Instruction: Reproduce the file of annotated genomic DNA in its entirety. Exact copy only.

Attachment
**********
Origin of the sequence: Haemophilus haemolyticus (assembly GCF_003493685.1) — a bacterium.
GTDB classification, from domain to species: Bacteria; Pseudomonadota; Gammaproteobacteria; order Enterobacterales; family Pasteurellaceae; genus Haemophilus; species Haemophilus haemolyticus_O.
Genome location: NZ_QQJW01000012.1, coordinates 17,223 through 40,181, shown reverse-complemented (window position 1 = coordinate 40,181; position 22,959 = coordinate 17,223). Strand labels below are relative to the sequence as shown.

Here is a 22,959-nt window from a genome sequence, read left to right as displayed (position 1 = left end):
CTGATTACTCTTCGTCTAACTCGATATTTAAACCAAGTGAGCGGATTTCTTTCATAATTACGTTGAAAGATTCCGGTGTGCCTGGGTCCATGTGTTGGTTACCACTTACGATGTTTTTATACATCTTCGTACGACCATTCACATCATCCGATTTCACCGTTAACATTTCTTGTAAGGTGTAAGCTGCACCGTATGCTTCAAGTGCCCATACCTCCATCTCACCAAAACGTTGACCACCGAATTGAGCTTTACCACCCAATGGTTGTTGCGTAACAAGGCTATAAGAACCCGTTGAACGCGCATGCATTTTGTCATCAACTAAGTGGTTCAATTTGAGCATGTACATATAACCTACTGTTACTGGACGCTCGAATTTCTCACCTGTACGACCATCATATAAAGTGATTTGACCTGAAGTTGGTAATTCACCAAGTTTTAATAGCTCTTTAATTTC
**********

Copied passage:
Origin of the sequence: Haemophilus haemolyticus (assembly GCF_003493685.1) — a bacterium.
GTDB classification, from domain to species: Bacteria; Pseudomonadota; Gammaproteobacteria; order Enterobacterales; family Pasteurellaceae; genus Haemophilus; species Haemophilus haemolyticus_O.
Genome location: NZ_QQJW01000012.1, coordinates 17,223 through 40,181, shown reverse-complemented (window position 1 = coordinate 40,181; position 22,959 = coordinate 17,223). Strand labels below are relative to the sequence as shown.

Here is a 22,959-nt window from a genome sequence, read left to right as displayed (position 1 = left end):
CTGATTACTCTTCGTCTAACTCGATATTTAAACCAAGTGAGCGGATTTCTTTCATAATTACGTTGAAAGATTCCGGTGTGCCTGGGTCCATGTGTTGGTTACCACTTACGATGTTTTTATACATCTTCGTACGACCATTCACATCATCCGATTTCACCGTTAACATTTCTTGTAAGGTGTAAGCTGCACCGTATGCTTCAAGTGCCCATACCTCCATCTCACCAAAACGTTGACCACCGAATTGAGCTTTACCACCCAATGGTTGTTGCGTAACAAGGCTATAAGAACCCGTTGAACGCGCATGCATTTTGTCATCAACTAAGTGGTTCAATTTGAGCATGTACATATAACCTACTGTTACTGGACGCTCGAATTTCTCACCTGTACGACCATCATATAAAGTGATTTGACCTGAAGTTGGTAATTCACCAAGTTTTAATAGCTCTTTAATTTC